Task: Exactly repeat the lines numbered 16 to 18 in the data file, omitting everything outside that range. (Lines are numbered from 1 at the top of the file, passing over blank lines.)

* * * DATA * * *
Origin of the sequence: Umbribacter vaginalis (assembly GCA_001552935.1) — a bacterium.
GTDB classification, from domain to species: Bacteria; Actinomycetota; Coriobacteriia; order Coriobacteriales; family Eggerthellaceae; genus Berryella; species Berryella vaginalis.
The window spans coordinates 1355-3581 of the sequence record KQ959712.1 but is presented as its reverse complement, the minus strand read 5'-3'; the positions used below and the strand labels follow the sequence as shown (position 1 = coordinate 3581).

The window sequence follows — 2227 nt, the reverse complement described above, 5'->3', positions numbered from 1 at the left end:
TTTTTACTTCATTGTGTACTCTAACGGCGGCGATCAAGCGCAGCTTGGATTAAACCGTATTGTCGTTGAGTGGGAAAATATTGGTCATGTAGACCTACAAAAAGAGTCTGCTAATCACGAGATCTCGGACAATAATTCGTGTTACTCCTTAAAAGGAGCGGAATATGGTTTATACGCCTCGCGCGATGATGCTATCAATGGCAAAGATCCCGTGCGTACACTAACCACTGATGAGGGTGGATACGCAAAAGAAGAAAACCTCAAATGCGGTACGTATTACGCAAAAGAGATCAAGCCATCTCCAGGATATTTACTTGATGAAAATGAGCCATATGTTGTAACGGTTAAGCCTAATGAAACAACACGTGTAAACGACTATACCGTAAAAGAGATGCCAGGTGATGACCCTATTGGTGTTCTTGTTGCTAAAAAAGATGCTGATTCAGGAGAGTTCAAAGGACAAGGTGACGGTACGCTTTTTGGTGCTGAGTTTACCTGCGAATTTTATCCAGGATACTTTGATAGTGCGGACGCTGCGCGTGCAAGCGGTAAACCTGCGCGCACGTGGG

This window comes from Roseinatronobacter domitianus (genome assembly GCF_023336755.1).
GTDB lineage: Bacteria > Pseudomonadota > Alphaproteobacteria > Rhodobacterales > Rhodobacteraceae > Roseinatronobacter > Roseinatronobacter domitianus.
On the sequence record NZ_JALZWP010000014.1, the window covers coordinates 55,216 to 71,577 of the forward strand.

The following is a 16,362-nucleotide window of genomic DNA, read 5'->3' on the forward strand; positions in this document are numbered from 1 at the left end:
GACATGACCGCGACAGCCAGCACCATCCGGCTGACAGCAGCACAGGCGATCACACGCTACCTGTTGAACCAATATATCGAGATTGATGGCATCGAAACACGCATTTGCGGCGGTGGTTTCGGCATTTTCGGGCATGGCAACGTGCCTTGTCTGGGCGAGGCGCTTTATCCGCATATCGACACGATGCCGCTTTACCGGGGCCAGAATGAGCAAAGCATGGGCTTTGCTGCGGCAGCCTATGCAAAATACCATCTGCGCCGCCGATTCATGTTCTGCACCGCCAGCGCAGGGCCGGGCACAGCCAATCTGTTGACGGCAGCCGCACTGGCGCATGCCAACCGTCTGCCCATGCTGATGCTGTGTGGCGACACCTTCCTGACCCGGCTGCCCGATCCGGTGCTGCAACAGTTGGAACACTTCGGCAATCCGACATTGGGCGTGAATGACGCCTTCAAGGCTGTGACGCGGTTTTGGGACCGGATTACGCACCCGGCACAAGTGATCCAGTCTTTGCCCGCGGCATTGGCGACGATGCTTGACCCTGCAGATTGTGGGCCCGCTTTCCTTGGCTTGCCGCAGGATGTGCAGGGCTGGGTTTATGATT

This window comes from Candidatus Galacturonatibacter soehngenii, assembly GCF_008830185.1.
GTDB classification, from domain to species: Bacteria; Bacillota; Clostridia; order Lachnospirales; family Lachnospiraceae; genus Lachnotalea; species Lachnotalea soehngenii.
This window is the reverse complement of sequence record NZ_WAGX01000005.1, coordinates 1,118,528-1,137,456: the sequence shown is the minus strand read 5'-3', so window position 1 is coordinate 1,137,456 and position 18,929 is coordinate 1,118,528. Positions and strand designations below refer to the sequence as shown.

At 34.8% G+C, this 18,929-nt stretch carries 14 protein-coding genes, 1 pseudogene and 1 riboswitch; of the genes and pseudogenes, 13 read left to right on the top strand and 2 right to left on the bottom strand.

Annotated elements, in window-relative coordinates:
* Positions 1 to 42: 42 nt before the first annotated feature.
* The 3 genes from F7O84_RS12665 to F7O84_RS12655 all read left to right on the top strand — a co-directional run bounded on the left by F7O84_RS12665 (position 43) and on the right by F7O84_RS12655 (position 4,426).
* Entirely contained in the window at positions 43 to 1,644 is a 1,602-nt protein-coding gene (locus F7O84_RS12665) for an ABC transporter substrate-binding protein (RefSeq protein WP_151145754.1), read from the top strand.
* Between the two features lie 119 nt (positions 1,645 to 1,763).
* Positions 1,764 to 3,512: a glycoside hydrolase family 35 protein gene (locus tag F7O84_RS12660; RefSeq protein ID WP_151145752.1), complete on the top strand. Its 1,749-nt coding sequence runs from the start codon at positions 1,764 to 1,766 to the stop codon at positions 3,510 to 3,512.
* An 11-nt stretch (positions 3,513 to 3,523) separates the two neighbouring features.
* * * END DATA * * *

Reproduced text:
* Positions 1 to 42: 42 nt before the first annotated feature.
* The 3 genes from F7O84_RS12665 to F7O84_RS12655 all read left to right on the top strand — a co-directional run bounded on the left by F7O84_RS12665 (position 43) and on the right by F7O84_RS12655 (position 4,426).
* Entirely contained in the window at positions 43 to 1,644 is a 1,602-nt protein-coding gene (locus F7O84_RS12665) for an ABC transporter substrate-binding protein (RefSeq protein WP_151145754.1), read from the top strand.